OLYMPIA — A man who negotiated peace in major conflicts on fishing rights and timber harvesting now will try to resolve the dispute on where to build a new four-year university in Snohomish County.
Starting Monday, Bill Wilkerson will seek ways to end feuding on the location among elected leaders of Snohomish, Island and Skagit counties, a fight that’s dampened once-bright prospects for the proposed University of Washington branch campus.
Wilkerson, who headed the state fisheries department in the 1980s, was the state’s lead negotiator on the 1985 Pacific Salmon Treaty and with American Indian tribes, federal authorities and fishing and timber interests on the 1987 Timber-Fish-Wildlife Agreement dealing with management of fisheries and natural resources.
Later, as executive director of the Washington Forest Protection Association, he played a central role in enactment of the Forests and Fish law in 1999, changing forest practices to better protect riparian habitat on tribal and nonfederal forest land.
Rep. Hans Dunshee, D-Snohomish, one of the key protagonists in the stalemated college site talks, praised the choice of Wilkerson.
“He a guy with some gravitas who can go around and talk with folks about this,” Dunshee said.
Wilkerson was hired by the state’s Higher Education Coordinating Board, the agency responsible for bringing the community’s recommendations on a site to state lawmakers by Dec. 1. His $10,000-a-month contract ends Nov. 30.
“Bill Wilkerson is an especially strong choice for this important assignment,” Ann Daley, executive director of the higher education board, said in a statement issued Friday.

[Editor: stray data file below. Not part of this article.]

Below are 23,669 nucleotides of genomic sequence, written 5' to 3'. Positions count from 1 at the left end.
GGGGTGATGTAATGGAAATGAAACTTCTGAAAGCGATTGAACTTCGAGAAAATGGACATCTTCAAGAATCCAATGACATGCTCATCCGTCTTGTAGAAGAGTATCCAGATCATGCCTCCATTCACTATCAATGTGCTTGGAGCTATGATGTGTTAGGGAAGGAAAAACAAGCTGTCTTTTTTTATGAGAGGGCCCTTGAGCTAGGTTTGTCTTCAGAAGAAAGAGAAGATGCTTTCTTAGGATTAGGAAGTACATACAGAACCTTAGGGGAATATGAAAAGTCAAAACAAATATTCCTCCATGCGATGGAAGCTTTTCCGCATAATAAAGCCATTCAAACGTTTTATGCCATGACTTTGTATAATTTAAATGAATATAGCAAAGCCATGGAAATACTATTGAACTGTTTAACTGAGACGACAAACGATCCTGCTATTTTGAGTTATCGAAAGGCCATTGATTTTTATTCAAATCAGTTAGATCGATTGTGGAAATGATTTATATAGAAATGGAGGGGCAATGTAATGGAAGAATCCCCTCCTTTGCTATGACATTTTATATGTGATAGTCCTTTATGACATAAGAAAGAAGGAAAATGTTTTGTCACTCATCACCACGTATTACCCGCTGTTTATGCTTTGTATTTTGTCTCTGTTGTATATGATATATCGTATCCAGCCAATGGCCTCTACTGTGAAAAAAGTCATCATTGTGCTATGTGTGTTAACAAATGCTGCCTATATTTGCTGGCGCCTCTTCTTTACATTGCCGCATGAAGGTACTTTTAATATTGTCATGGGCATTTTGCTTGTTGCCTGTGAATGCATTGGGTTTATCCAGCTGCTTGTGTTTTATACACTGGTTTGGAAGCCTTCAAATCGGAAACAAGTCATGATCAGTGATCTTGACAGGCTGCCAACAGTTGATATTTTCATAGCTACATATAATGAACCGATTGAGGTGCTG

Wilkerson said Friday he’s getting the lay of the terrain on this issue. He expects to visit political, community and business leaders in each county to fully understand the positions of those involved.
“There’s never a magic way to get agreement. The key is getting people focused on a solution,” he said. “I’ll talk to anybody who really wants to talk to us about a solution.”
Creation of the branch campus was advancing at a steady clip until parties stalled in late 2007 on the question of where it should be built.
Problems exploded in November when a $1 million state-financed study ranked two dozen acres surrounding the transit center in Everett as the top site, slightly ahead of several hundred undeveloped acres in Marysville near Smokey Point.
Dueling between the cities and among legislators began almost immediately.
Dunshee, Rep. Mike Sells, D-Everett and Sens. Paull Shin, D-Edmonds, and Jean Berkey, D-Everett, coalesced around the transit center site.
Sen. Mary Margaret Haugen, D-Camano Island, leads a contingent behind the Marysville land that includes Reps. John McCoy, D-Tulalip, Kirk Pearson, R-Monroe, and Dave Quall, D-Mount Vernon.
Entering the 2008 legislative session, the state had set aside roughly $2 million to pay for the classes at a temporary site this year. A permanent site needed to be identified in order to move ahead. When that did not happen, the money evaporated.
“There’s still opportunity to get the (UW) flag,” Dunshee said this week.
Sells said he’s less optimistic than he’s been in the past. He’s looking to get a commitment for expansion.
“If we can get some kind of policy statement that says (the college) will be here, then it will be a matter of whether there is the budget to do much,” he said.
The 2008 Legislature included $100,000 in the state budget to keep the conversation going. Part of it will now be spent on Wilkerson these next eight weeks.
“There’s no question it is a fairly tight timeline. The Legislature clearly intended to put some pressure on folks to see if we can succeed and pick a location,” he said.
“You never come to an agreement in a complex negotiation until the parties realize it is time to make a decision. I have no idea if this is the time,” he said.
Reporter Jerry Cornfield: 360-352-8623 or firstname.lastname@example.org.